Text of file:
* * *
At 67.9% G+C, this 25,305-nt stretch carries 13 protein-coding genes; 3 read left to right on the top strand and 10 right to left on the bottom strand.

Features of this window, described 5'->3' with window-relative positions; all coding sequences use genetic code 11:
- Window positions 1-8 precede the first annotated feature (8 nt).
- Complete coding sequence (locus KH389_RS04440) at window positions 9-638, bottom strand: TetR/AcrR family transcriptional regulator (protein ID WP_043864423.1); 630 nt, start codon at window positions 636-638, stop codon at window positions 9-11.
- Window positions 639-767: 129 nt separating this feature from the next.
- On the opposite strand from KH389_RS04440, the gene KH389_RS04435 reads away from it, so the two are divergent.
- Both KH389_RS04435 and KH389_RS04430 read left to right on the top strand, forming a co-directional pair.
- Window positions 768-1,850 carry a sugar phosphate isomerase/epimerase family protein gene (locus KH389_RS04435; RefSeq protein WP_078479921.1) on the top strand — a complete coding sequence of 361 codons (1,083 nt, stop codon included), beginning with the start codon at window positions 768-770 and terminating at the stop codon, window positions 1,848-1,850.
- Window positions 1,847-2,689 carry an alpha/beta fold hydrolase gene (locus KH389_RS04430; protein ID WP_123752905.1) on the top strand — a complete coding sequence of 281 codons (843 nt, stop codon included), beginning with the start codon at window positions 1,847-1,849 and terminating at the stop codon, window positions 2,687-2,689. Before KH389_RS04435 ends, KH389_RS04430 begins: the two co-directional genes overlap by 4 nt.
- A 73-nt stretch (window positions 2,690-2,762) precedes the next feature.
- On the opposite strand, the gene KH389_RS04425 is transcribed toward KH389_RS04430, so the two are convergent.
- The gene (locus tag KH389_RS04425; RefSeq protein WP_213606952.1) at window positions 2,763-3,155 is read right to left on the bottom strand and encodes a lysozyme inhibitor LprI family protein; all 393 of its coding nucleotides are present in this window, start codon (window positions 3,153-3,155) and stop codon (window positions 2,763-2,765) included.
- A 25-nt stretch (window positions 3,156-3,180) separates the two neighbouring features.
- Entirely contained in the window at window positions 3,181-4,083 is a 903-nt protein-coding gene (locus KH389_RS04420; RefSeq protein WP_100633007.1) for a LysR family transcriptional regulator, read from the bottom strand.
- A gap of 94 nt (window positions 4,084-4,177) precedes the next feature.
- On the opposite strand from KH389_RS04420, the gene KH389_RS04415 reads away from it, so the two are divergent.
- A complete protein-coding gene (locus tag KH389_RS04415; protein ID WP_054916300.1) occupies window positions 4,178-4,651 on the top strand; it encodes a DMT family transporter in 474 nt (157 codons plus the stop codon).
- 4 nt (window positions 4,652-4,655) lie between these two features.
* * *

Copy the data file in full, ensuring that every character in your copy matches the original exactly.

At 67.9% G+C, this 25,305-nt stretch carries 13 protein-coding genes; 3 read left to right on the top strand and 10 right to left on the bottom strand.

Features of this window, described 5'->3' with window-relative positions; all coding sequences use genetic code 11:
- Window positions 1-8 precede the first annotated feature (8 nt).
- Complete coding sequence (locus KH389_RS04440) at window positions 9-638, bottom strand: TetR/AcrR family transcriptional regulator (protein ID WP_043864423.1); 630 nt, start codon at window positions 636-638, stop codon at window positions 9-11.
- Window positions 639-767: 129 nt separating this feature from the next.
- On the opposite strand from KH389_RS04440, the gene KH389_RS04435 reads away from it, so the two are divergent.
- Both KH389_RS04435 and KH389_RS04430 read left to right on the top strand, forming a co-directional pair.
- Window positions 768-1,850 carry a sugar phosphate isomerase/epimerase family protein gene (locus KH389_RS04435; RefSeq protein WP_078479921.1) on the top strand — a complete coding sequence of 361 codons (1,083 nt, stop codon included), beginning with the start codon at window positions 768-770 and terminating at the stop codon, window positions 1,848-1,850.
- Window positions 1,847-2,689 carry an alpha/beta fold hydrolase gene (locus KH389_RS04430; protein ID WP_123752905.1) on the top strand — a complete coding sequence of 281 codons (843 nt, stop codon included), beginning with the start codon at window positions 1,847-1,849 and terminating at the stop codon, window positions 2,687-2,689. Before KH389_RS04435 ends, KH389_RS04430 begins: the two co-directional genes overlap by 4 nt.
- A 73-nt stretch (window positions 2,690-2,762) precedes the next feature.
- On the opposite strand, the gene KH389_RS04425 is transcribed toward KH389_RS04430, so the two are convergent.
- The gene (locus tag KH389_RS04425; RefSeq protein WP_213606952.1) at window positions 2,763-3,155 is read right to left on the bottom strand and encodes a lysozyme inhibitor LprI family protein; all 393 of its coding nucleotides are present in this window, start codon (window positions 3,153-3,155) and stop codon (window positions 2,763-2,765) included.
- A 25-nt stretch (window positions 3,156-3,180) separates the two neighbouring features.
- Entirely contained in the window at window positions 3,181-4,083 is a 903-nt protein-coding gene (locus KH389_RS04420; RefSeq protein WP_100633007.1) for a LysR family transcriptional regulator, read from the bottom strand.
- A gap of 94 nt (window positions 4,084-4,177) precedes the next feature.
- On the opposite strand from KH389_RS04420, the gene KH389_RS04415 reads away from it, so the two are divergent.
- A complete protein-coding gene (locus tag KH389_RS04415; protein ID WP_054916300.1) occupies window positions 4,178-4,651 on the top strand; it encodes a DMT family transporter in 474 nt (157 codons plus the stop codon).
- 4 nt (window positions 4,652-4,655) lie between these two features.